libreboot

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commit 80b940f7497b0f334f6f06919eb878f7790c89ab
parent b5df1a4fe87a36d4d9e9434bec15a7a2ac902c44
Author: Leah Rowe <info@minifree.org>
Date:   Tue, 19 Jul 2016 00:22:45 +0100

update documentation according to build system changes for _util

Diffstat:
docs/libreboot.texi | 44++++++++++----------------------------------
1 file changed, 10 insertions(+), 34 deletions(-)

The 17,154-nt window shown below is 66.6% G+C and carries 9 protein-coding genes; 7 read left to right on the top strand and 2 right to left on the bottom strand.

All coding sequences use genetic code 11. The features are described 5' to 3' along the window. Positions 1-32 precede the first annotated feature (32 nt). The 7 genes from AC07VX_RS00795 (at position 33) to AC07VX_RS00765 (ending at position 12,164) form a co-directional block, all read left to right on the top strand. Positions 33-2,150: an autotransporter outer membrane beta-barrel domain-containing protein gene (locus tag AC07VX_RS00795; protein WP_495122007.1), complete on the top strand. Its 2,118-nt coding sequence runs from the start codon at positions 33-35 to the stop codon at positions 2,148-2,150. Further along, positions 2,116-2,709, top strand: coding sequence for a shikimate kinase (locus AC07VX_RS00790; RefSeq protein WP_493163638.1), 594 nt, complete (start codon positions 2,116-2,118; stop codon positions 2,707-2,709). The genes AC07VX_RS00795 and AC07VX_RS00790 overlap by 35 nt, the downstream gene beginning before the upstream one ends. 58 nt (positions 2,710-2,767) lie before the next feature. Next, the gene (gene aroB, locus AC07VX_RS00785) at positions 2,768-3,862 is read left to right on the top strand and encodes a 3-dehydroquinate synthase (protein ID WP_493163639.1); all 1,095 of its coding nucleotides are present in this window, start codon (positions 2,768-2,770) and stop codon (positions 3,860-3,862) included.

diff --git a/docs/libreboot.texi b/docs/libreboot.texi @@ -1672,7 +1672,9 @@ Another project recently found: @uref{http://io.smashthestack.org/me/,http://io. @subsubsection ICH9 gen utility It is no longer necessary to use @ref{ICH9 deblob utility,ich9deblob} to generate a deblobbed descriptor+gbe image for GM45 targets. ich9gen is a small utility within ich9deblob that can generate them from scratch, without a factory.bin dump. -ich9gen executables can be found under ./ich9deblob/ statically compiled in libreboot_util. If you are using src or git, build ich9gen from source with:@* $ @strong{./build module ich9deblob}@* The executable will appear under resources/utilities/ich9deblob/ +If you are using src or git, build ich9gen from source with:@* $ @strong{./build module ich9deblob}@* The executable will appear under resources/utilities/ich9deblob/ + +Building from the _util directory is done in much the same way. Run:@* $ @strong{./ich9gen} @@ -1745,8 +1747,6 @@ This is what you will use to generate the deblobbed descriptor+gbe regions for y If you are working with libreboot_src (or git), you can find the source under resources/utilities/ich9deblob/ and will already be compiled if you ran @strong{./build module all} or @strong{./build module ich9deblob} from the main directory (./), otherwise you can build it like so:@* $ @strong{./build module ich9deblob}@* An executable file named @strong{ich9deblob} will now appear under resources/utilities/ich9deblob/ -If you are working with libreboot_util release archive, you can find the utility included, statically compiled (for i686 and x86_64 on GNU/Linux) under ./ich9deblob/. - Place the factory.rom from your system (can be obtained using the external flashing guides for GM45 targets linked, @pxref{Installation}) in the directory where you have your ich9deblob executable, then run the tool:@* $ @strong{./ich9deblob} A 12kiB file named @strong{deblobbed_descriptor.bin} will now appear. @strong{Keep this and the factory.rom stored in a safe location!} The first 4KiB contains the descriptor data region for your system, and the next 8KiB contains the gbe region (config data for your gigabit NIC). These 2 regions could actually be separate files, but they are joined into 1 file in this case. @@ -2471,10 +2471,6 @@ Use this to find out:@* # @strong{dmidecode | grep ROM\ Size} @c @subsubheading All good? Excellent! Moving on... -Download the @emph{libreboot_util.tar.xz} archive, and extract it. Inside, you will find a directory called @emph{flashrom}. This contains statically compiled executable files of the @emph{flashrom} utility, which you will use to re-flash your libreboot system. - -Simply use @emph{cd} on your terminal, to switch to the @emph{libreboot_util} directory. Inside, there is a script called @emph{flash}, which will detect what CPU architecture you have (e.g. i686, x86_64) and use the appropriate executable. It is also possible for you to build these executables from the libreboot source code archives. - How to update the flash chip contents:@* $ @strong{sudo ./flash update @ref{List of ROM images in libreboot,yourrom.rom}} Ocassionally, coreboot changes the name of a given board. If flashrom complains about a board mismatch, but you are sure that you chose the correct ROM image, then run this alternative command:@* $ @strong{sudo ./flash forceupdate @ref{List of ROM images in libreboot,yourrom.rom}} @@ -2829,10 +2825,6 @@ crw-rw---T 1 root spi 153, 0 Nov 19 21:07 /dev/spidev1.0 Now the BBB is ready to be used for flashing. Make this persist across reboots:@* In /etc/default/capemgr add @strong{CAPE=BB-SPI0-01} at the end (or change the existing @strong{CAPE=} entry to say that, if an entry already exists. -Get flashrom from the libreboot_util release archive, or build it from libreboot_src/git if you need to. An ARM binary (statically compiled) for flashrom exists in libreboot_util releases. Put the flashrom binary on your BBB. - -You may also need ich9gen, if you will be flashing an ICH9-M laptop (such as the X200). Get it from libreboot_util, or build it from libreboot_src, and put the ARM binary for it on your BBB. - Finally, get the ROM image that you would like to flash and put that on your BBB. Now test flashrom:@* # @strong{./flashrom -p linux_spi:dev=/dev/spidev1.0,spispeed=512}@* Output: @@ -3194,6 +3186,8 @@ Locate the rom image for your target (I will call it: $img_path) Running the following command will extract the config in a file ./my_config: @end itemize +cbfstool is in coreboot source code under util/ + @verbatim ./cbfstool/i686/cbfstool $img_path extract -n config -f ./my_config @end verbatim @@ -3479,8 +3473,6 @@ This is how you will connect. Numbers refer to pin numbers on the BBB, on the pl Connecting the BBB and pomona (in this image, an external 3.3v DC PSU was used):@* @image{@value{docsdir}@value{useinstall}images/x60/th_bbb_flashing,,,,jpg} -Flashrom binaries for ARM (tested on a BBB) are distributed in libreboot_util. Alternatively, libreboot also distributes flashrom source code which can be built. - SSH'd into the BBB:@* # @strong{./flashrom -p linux_spi:dev=/dev/spidev1.0,spispeed=512 -w yourrom.rom} It should be @strong{Verifying flash... VERIFIED} at the end. If flashrom complains about multiple flash chip definitions detected, then choose one of them following the instructions in the output. @@ -3593,7 +3585,6 @@ This is how you will connect. Numbers refer to pin numbers on the BBB, on the pl Connecting the BBB and pomona (in this image, an external 3.3v DC PSU was used):@* @image{@value{docsdir}@value{useinstall}images/x60/th_bbb_flashing,,,,jpg} -Flashrom binaries for ARM (tested on a BBB) are distributed in libreboot_util. Alternatively, libreboot also distributes flashrom source code which can be built. SSH'd into the BBB:@* # @strong{./flashrom -p linux_spi:dev=/dev/spidev1.0,spispeed=512 -w yourrom.rom} @@ -3677,8 +3668,6 @@ This is how you will connect. Numbers refer to pin numbers on the BBB, on the pl Connect the pomona from the BBB to the flash chip. No pics unfortunately. (use the text diagram above). -Flashrom binaries for ARM (tested on a BBB) are distributed in libreboot_util. Alternatively, libreboot also distributes flashrom source code which can be built. - SSH'd into the BBB:@* # @strong{./flashrom -p linux_spi:dev=/dev/spidev1.0,spispeed=512 -w yourrom.rom} It should be @strong{Verifying flash... VERIFIED} at the end. If flashrom complains about multiple flash chip definitions detected, then choose one of them following the instructions in the output. @@ -3816,8 +3805,6 @@ This tutorial tells you to use an ATX PSU, for the 3.3V DC supply. The PSU used Now, you should be ready to install libreboot. -Flashrom binaries for ARM (tested on a BBB) are distributed in libreboot_util. Alternatively, libreboot also distributes flashrom source code which can be built. - Log in as root on your BBB, using the instructions in @ref{Accessing the operating system on the BBB,bbb_access}. Test that flashrom works:@* # @strong{./flashrom -p linux_spi:dev=/dev/spidev1.0,spispeed=512}@* In this case, the output was: @@ -4085,8 +4072,6 @@ Of course, make sure to turn on your PSU:@* @image{@value{docsdir}@value{useinst Now, you should be ready to install libreboot. -Flashrom binaries for ARM (tested on a BBB) are distributed in libreboot_util. Alternatively, libreboot also distributes flashrom source code which can be built. - Log in as root on your BBB, using the instructions in @ref{Accessing the operating system on the BBB,bbb_access}. Test that flashrom works:@* # @strong{./flashrom -p linux_spi:dev=/dev/spidev1.0,spispeed=512}@* In this case, the output was: @@ -4331,8 +4316,6 @@ Of course, make sure to turn on your PSU:@* @image{@value{docsdir}@value{useinst Now, you should be ready to install libreboot. -Flashrom binaries for ARM (tested on a BBB) are distributed in libreboot_util. Alternatively, libreboot also distributes flashrom source code which can be built. - Log in as root on your BBB, using the instructions in @ref{Accessing the operating system on the BBB,bbb_access}. Test that flashrom works:@* # @strong{./flashrom -p linux_spi:dev=/dev/spidev1.0,spispeed=512}@* In this case, the output was: @@ -4578,8 +4561,6 @@ Of course, make sure to turn on your PSU:@* @image{@value{docsdir}@value{useinst Now, you should be ready to install libreboot. -Flashrom binaries for ARM (tested on a BBB) are distributed in libreboot_util. Alternatively, libreboot also distributes flashrom source code which can be built. - Log in as root on your BBB, using the instructions in @ref{Accessing the operating system on the BBB,bbb_access}. Test that flashrom works:@* # @strong{./flashrom -p linux_spi:dev=/dev/spidev1.0,spispeed=512}@* In this case, the output was: @@ -4790,6 +4771,8 @@ Libreboot on x86 uses the GRUB @uref{http://www.coreboot.org/Payloads#GRUB_2,pay A libreboot (or coreboot) ROM image is not simply "flat"; there is an actual filesystem inside called CBFS (coreboot filesystem). A utility called 'cbfstool' allows you to change the contents of the ROM image. In this case, libreboot is configured such that the 'grub.cfg' and 'grubtest.cfg' files exist directly inside CBFS instead of inside the GRUB payload 'memdisk' (which is itself stored in CBFS). +cbfstool is in coreboot source code under util/ + You can either modify the GRUB configuration stored in the flash chip, or you can modify a GRUB configuration file on the main storage which the libreboot GRUB payload will automatically search for. Here is an excellent writeup about CBFS (coreboot filesystem): @uref{http://lennartb.home.xs4all.nl/coreboot/col5.html,http://lennartb.home.xs4all.nl/coreboot/col5.html}. @@ -4838,8 +4821,6 @@ You can modify what is stored inside the flash chip quite easily. Read on to fin @ifinfo @subsubheading Acquire the necessary utilities @end ifinfo -Use @strong{@emph{cbfstool}} and @strong{@emph{flashrom}}. There are available in the @emph{libreboot_util} release archive, or they can be compiled (see @ref{How to build flashrom,build_flashrom}). Flashrom is also available from the repositories:@* # @strong{pacman -S flashrom} - @node Acquiring the correct ROM image @ifinfo @@ -4855,6 +4836,8 @@ ROM images are included pre-compiled in libreboot. You can also dump your curren @end ifinfo You can check the contents of the ROM image, inside CBFS:@* @strong{$ cd .../libreboot_util/cbfstool} @strong{$ ./cbfstool libreboot.rom print} +cbfstool is in the coreboot source archive, under util/ + The files @emph{grub.cfg} and @emph{grubtest.cfg} should be present. grub.cfg is loaded by default, with a menuentry for switching to grubtest.cfg. In this tutorial, you will first modify and test @emph{grubtest.cfg}. This is to reduce the possibility of bricking your device, so DO NOT SKIP THIS! Extract grubtest.cfg from the ROM image:@* @strong{$ ./cbfstool libreboot.rom extract -n grubtest.cfg -f grubtest.cfg} @@ -5184,8 +5167,6 @@ We will modify grub.config inside the ROM and do all kinds of fun stuff, but I r @subsubsection Modify grub.cfg inside the ROM (Re-)log in to your system, pressing C, so booting manually from GRUB (see above). You need to modify the ROM, so that Parabola can boot automatically with this configuration. @ref{How to replace the default GRUB configuration file on a libreboot system,grub_cbfs} shows you how. Follow that guide, using the configuration details below. If you go for option 2 (re-flash), promise to do this on grubtest.cfg first! We can't emphasise this enough. This is to reduce the possibility of bricking your device! -I will go for the re-flash option here. Firstly, cd to the libreboot_util/cbfstool/@{armv7l i686 x86_64@} directory. Dump the current firmware - where @emph{libreboot.rom} is an example: make sure to adapt:@* # @strong{flashrom -p internal -r libreboot.rom}@* If flashrom complains about multiple flash chips detected, add a @emph{-c} option at the end, with the name of your chosen chip is quotes.@* You can check if everything is in there (@emph{grub.cfg} and @emph{grubtest.cfg} would be really nice):@* $ @strong{./cbfstool libreboot.rom print}@* Extract grubtest.cfg:@* $ @strong{./cbfstool libreboot.rom extract -n grubtest.cfg -f grubtest.cfg}@* And modify:@* $ @strong{nano grubtest.cfg} - In grubtest.cfg, inside the 'Load Operating System' menu entry, change the contents to: @verbatim @@ -6017,7 +5998,6 @@ This section relates to building libreboot from source, and working with the git @node Install build dependencies @subsubsection Install build dependencies -Before doing anything, you need the dependencies first. This is true if you want to build libreboot from source, with either libreboot_src.tar.xz or git. @strong{If you are using libreboot_util.tar.xz (binary archive) then you can ignore this, because ROM images and statically compiled executables for the utilities are included.} For Trisquel 7, you can run the following command:@* $ @strong{sudo ./build dependencies trisquel7} @@ -6055,8 +6035,6 @@ Bucts is needed when flashing in software the X60/X60S/X60T/T60 ROM while Lenovo BUC.TS is backed up (powered) by the NVRAM battery (or CMOS battery, as some people call it). On thinkpads, this is typically in a yellow plastic package with the battery inside, connected via power lines to the mainboard. Removing that battery removes power to BUC.TS, resetting the bit back to 0 (if you previously set it to 1). -BUC.TS utility is included in libreboot_src.tar.xz and libreboot_util.tar.xz.@* @strong{If you downloaded from git, follow @ref{Get the full source code from metadata,build_meta} before you proceed.} - ``BUC'' means ``@strong{B}ack@strong{u}p @strong{C}ontrol'' (it's a register) and ``TS'' means ``@strong{T}op @strong{S}wap'' (it's a status bit). Hence ``bucts'' (BUC.TS). TS 1 and TS 0 corresponds to bucts 1 and bucts 0. If you have the binary release archive, you'll find executables under ./bucts/. Otherwise if you need to build from source, continue reading. @@ -6290,8 +6268,6 @@ If you are building on an x86_64 host, this will build statically linked 32- *an The same applies if you want to include statically linked flashrom binaries for ARM. -armv7l binaries (tested on a BeagleBone Black) are also included in libreboot_util, for: - @itemize @item cbfstool @@ -7479,7 +7455,7 @@ This section relates to the GRUB payload used in libreboot. @node Changing the background image in GRUB @subsection Changing the background image in GRUB -Use cbfstool from libreboot_util, or libreboot_src/coreboot/util/cbfstool/ if you want to build from source. +cbfstool is found in coreboot under util/, and can be compiled. ./cbfstool yourrom.rom remove background.png -n background.png@* ./cbfstool yourrom.rom add -f background.png -n background.png -t raw